by Francis Frangipane
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Don’t Complain

A Thought about Gratitude

Always be Joyful!

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Throughout His life, Jesus reached to those rejected by others. He loved the outcasts, those who were despised, scorned, and excluded. Yet His practice of dining with known evildoers offended the Pharisees, and they confronted Jesus’ disciples with this question: “Why is your Teacher eating with the tax-gatherers and sinners?” (Matthew 9:11).

When Jesus heard their question, He answered,

It is not those who are healthy who need a physician, but those who are sick. But go and learn what this means, ‘I desire compassion, and not sacrifice,’ for I did not come to call the righteous, but sinners.” (Matthew 9:12-13).

Jesus told the religious Pharisees to go and learn what our heavenly Father meant when He said, “I desire compassion [mercy], and not sacrifice.” So many today are religious without being compassionate. Compassion in the Greek language means a “yearning in the bowels.” It is something that cannot be easily ignored.

You see, a religion without love is an abomination to God. The church needs to learn that God desires love and compassion, not merely an adherence to ritual and sacrifice.

It is right that we should be troubled by the sins of our nation. But we must remember, all nations sin. All cultures have seasons of moral decline and spiritual malaise. Yet these periods can become turning points if, in times of distress, leaders and intercessors cry to the Lord for mercy. Thus, Christlike prayer brings redemption out of disaster.

Mercy, Not Wrath

The church was created not to fulfill God’s wrath, but to complete His mercy. True prayer is born of love and comes in the midst of sin and need. It comes not to condemn, but to cover.

Jesus said His Father’s house would be a “house of prayer for all the nations” (Mark 11:17). Consider passionately this phrase: “prayer for.” Jesus taught His disciples to “pray for” those who would persecute or mistreat them (Matthew 5:44). When Job “prayed for” his friends (Job 42:10), God fully restored him. We are to “pray for the peace of Jerusalem” (Psalm 122:6), and “pray for” each other so that we may be healed (James 5:16). Paul wrote that God “desires all men to be saved” (1Timothy 2:4). Therefore, he urged “that entreaties and prayers…be made on behalf of all men, for kings and all who are in authority” (v. 1-2).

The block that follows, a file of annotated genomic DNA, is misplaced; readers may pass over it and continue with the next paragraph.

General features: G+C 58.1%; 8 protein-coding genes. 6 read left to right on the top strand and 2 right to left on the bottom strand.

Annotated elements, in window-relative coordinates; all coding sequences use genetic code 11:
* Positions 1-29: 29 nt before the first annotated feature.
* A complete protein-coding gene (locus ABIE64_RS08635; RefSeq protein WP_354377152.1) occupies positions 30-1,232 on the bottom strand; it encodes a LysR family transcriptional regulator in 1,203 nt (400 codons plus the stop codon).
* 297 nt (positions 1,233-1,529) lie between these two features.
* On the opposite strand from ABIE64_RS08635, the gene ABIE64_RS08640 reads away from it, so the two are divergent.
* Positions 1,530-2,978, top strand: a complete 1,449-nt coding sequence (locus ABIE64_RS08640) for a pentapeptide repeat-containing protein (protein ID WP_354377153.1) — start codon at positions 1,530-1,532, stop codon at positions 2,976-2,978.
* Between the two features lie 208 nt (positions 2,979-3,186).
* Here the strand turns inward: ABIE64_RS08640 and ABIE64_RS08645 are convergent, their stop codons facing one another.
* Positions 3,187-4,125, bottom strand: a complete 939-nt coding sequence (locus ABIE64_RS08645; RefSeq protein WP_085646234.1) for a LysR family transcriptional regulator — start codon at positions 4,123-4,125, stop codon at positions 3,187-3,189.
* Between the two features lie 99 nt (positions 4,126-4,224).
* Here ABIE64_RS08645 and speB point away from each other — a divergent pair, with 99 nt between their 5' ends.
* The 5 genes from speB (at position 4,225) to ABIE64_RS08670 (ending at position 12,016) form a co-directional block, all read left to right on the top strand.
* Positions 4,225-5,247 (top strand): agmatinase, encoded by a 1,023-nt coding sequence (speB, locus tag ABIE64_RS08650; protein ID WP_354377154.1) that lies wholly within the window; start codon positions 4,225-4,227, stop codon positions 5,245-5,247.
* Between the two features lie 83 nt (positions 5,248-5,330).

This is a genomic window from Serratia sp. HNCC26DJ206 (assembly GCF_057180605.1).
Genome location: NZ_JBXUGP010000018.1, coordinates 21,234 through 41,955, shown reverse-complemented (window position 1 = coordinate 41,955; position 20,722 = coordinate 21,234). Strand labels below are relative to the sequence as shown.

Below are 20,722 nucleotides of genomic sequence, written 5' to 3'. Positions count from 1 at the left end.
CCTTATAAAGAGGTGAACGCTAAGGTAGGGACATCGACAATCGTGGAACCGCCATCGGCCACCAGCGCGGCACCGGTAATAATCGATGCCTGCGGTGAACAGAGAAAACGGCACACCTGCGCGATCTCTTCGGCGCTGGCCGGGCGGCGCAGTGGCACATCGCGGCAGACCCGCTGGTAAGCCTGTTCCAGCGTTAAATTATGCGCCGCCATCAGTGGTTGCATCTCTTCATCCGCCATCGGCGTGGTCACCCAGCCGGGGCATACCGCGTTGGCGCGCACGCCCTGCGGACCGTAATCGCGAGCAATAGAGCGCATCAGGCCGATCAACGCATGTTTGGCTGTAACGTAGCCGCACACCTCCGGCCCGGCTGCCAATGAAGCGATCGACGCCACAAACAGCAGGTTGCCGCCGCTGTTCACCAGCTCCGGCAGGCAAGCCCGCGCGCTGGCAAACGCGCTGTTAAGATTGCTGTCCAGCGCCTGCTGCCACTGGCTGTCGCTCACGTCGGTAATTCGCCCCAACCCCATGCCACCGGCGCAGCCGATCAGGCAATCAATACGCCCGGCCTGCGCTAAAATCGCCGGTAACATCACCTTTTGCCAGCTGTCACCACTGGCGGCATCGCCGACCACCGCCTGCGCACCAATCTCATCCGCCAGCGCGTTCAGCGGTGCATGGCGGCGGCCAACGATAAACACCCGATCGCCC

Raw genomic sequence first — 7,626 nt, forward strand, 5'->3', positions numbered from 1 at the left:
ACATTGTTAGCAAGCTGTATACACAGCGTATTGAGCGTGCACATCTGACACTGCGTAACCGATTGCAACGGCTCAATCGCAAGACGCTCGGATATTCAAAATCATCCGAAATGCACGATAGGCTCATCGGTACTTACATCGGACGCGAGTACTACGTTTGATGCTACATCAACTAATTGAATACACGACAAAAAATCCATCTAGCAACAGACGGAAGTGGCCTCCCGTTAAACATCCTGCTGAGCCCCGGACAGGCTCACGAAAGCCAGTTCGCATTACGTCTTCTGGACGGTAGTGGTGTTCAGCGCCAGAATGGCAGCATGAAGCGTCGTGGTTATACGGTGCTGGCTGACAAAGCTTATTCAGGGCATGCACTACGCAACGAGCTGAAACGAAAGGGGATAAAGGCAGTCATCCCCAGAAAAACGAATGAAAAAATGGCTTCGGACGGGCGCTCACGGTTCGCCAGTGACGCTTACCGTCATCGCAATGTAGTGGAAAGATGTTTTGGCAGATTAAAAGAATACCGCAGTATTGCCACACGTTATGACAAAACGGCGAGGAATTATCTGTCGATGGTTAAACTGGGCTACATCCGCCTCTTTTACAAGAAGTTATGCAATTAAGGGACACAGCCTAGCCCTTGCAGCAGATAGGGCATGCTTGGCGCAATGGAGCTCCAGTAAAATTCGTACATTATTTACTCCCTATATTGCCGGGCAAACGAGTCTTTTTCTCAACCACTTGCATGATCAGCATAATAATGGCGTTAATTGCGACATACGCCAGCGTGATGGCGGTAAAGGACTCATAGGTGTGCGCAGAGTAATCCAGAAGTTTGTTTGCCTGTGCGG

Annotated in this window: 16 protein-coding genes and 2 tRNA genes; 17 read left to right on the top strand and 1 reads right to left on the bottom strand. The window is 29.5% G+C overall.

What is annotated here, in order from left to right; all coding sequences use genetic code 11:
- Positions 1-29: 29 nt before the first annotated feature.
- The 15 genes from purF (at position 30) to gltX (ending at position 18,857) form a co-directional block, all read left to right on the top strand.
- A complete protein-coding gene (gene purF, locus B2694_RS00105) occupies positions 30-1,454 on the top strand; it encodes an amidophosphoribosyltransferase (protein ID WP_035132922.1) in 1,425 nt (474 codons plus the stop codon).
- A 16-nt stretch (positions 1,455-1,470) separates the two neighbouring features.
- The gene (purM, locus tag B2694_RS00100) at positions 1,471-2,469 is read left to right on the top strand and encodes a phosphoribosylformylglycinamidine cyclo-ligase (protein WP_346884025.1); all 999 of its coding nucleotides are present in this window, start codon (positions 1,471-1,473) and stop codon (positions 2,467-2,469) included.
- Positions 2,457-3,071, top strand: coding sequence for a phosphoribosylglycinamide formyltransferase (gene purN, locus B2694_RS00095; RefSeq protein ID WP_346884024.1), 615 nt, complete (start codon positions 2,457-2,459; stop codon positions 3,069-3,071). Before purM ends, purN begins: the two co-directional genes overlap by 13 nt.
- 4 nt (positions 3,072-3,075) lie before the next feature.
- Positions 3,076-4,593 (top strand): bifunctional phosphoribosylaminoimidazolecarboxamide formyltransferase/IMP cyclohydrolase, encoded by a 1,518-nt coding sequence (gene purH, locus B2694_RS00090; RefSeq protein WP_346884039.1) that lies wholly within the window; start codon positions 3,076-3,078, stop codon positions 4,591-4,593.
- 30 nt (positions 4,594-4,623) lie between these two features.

The nature of our calling is to pray for people in difficulty, in sin, in sickness, and in need of God.

Conformed to the Lamb of God

Consider this: the only being in all the universe worthy to “open the book” and release God’s wrath on sin is the very One in all the universe least likely to do so. His commitment to man’s redemption was a total sacrifice, an offering that abides eternally at God’s throne. Yes, He is the lion of the tribe of Judah, but He is also the Lamb slain for men’s sins. He is the only One to whom authority is given to open the book of divine wrath
(see Revelations 5).

Because Christ paid the highest price for redemption, we can be confident that He will not release divine fury until He fully exhausts divine mercy. Even then, when His judgments finally come, they will continue to be guided by His motive of mercy, giving time for sinners to repent.

God’s Word tells us plainly: “As He is, so also are we in this world” (1 John 4:17). Our pattern is the Lamb. Our goal is not merely the exposure of sin, but also the unveiling of the sacrifice for sin. Our great commission is to bring healing and the message of God’s mercy to the nations. Until Christ breaks the seals that ultimately will lead to wrath, we must stand in intercession before God as ambassadors of the Lamb.

May the Lord give us a clear vision of this truth: intercession is the essence of Christ’s life. Not only is He now at the right hand of the Father interceding for us (Romans 8:34), but His coming to earth and dying for sins was one extended act of intercession. Jesus beheld the depravity of mankind’s sin. He examined it carefully in all of its offensiveness, perversity, and repulsiveness. Yes, He rebuked it when necessary, but the wonder of the Gospel is that, in spite of mankind’s sin, God so deeply loved the world that He sent His Son to die for us (John 3:16-17).

We are called to follow this same amazing pattern of mercy.

We are not minimizing sin when we maximize Christ’s mercy. There is a difference between whitewashing sin and blood washing it. The reality that compels God’s heart—that is an underlying principle of life—is “mercy triumphs over judgment” (James 2:13). To live a life of mercy corresponds perfectly with God’s heart. Mercy precisely fulfills the divine purpose: to transform man into the Redeemer’s image.

By Francis Frangipane
Used by Permission

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from a chapter in Francis’ book, The Power of One Christlike Life.
Available at http://www.arrowbookstore.com/


FURTHER READING

Come Alongside – what it looks like to come alongside of people while Jesus draws them closer.

Your Life is the Only Bible Some People Read

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The world and all it contains was created for one purpose: to showcase the grandeur of God’s Son.

In Jesus, the nature of God is magnificently and perfectly revealed; He is the “express image” of God (Hebrews 1:3 KJV). Yet to gaze upon Christ is also to see God’s pattern for man. As we seek to be like Him, we discover that our need was created for His sufficiency. We also see that, once the redemptive nature of Christ begins to triumph in our lives, mercy begins to triumph in the world around us.

How will we recognize revival when it comes? Behold, here is the awakening we seek: men and women, young and old, all conformed to Jesus. When will revival begin? It starts the moment we say yes to becoming like Him; it spreads to others as Christ is revealed through us.